Modifying a biologically inspired retina simulator to reconstruct realistic responses to moving stimuli

Abstract : The visual system constantly uses anticipation in everyday life, to compensate for the 30 to 150-ms delay that exists between the perception of a visual stimulus and the neural responses it elicits. Without this anticipation, a tennisman, for instance, would be unable to hit a moving ball. Neurobiologists first believed that the anticipation only happens in the visual cortex, but recent studies have shown that it starts earlier, in the retina. To better understand the state of the art and possibly propose new experiments, we are working on a retina simulator reproducing anticipation. Ultimately, we would like to use our reconstructed retina spike trains as inputs to a primary visual cortex simulator, and understand all the mechanisms lying behind anticipation. This work is done within the ANR project : Trajectory.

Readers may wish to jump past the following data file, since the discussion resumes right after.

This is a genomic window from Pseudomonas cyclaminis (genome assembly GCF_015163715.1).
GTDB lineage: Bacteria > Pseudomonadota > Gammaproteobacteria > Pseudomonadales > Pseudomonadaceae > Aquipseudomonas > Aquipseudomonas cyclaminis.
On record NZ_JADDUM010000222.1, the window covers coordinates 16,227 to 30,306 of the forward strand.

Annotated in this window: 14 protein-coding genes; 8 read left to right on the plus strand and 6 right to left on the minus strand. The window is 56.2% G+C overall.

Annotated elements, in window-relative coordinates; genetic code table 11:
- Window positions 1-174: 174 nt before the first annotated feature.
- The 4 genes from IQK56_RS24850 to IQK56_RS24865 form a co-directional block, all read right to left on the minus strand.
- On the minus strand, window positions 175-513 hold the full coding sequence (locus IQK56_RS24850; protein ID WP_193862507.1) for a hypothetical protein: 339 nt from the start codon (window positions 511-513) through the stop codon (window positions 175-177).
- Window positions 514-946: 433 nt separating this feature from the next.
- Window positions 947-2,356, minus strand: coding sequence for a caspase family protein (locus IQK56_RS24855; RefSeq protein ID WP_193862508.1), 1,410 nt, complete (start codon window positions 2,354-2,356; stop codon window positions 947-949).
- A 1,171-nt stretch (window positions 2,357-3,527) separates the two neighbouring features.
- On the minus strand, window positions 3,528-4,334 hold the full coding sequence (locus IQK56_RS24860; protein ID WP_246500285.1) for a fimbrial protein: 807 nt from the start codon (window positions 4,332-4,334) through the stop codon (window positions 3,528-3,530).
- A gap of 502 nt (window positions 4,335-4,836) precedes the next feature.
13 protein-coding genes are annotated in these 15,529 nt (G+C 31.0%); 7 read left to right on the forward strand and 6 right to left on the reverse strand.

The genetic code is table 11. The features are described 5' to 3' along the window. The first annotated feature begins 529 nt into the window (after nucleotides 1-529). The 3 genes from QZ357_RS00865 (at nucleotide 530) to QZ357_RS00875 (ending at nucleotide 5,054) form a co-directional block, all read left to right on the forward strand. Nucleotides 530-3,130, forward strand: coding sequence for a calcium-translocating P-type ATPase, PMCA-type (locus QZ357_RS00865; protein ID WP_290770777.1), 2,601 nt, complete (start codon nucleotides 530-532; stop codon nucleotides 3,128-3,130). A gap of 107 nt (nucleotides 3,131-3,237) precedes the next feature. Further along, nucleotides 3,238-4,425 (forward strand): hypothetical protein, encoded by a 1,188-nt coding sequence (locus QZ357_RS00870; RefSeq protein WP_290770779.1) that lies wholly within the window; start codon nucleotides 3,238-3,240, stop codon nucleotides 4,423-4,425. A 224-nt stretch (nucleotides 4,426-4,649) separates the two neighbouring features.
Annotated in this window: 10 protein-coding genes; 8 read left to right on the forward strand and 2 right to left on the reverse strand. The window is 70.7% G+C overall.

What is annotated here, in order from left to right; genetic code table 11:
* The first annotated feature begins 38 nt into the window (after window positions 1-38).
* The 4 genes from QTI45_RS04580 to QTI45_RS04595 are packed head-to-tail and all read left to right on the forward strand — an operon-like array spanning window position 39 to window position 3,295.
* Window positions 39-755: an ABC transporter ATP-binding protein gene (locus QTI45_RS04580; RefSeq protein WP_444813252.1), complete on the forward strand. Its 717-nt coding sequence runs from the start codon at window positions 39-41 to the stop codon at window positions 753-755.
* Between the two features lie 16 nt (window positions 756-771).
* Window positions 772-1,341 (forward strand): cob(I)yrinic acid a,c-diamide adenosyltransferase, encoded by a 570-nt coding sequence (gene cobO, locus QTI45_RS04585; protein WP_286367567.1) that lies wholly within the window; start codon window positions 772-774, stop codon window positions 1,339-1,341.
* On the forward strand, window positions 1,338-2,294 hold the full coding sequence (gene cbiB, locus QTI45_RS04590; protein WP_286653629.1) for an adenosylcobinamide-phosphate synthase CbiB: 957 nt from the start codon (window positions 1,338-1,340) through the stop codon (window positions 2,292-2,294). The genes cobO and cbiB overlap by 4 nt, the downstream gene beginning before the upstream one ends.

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https://hal.inria.fr/hal-01638104
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Submitted on : Sunday, November 19, 2017 - 1:32:06 PM
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Selma Souihel, Bruno Cessac. Modifying a biologically inspired retina simulator to reconstruct realistic responses to moving stimuli. Conference Cauca, Jun 2017, Fréjus, France. ⟨hal-01638104⟩

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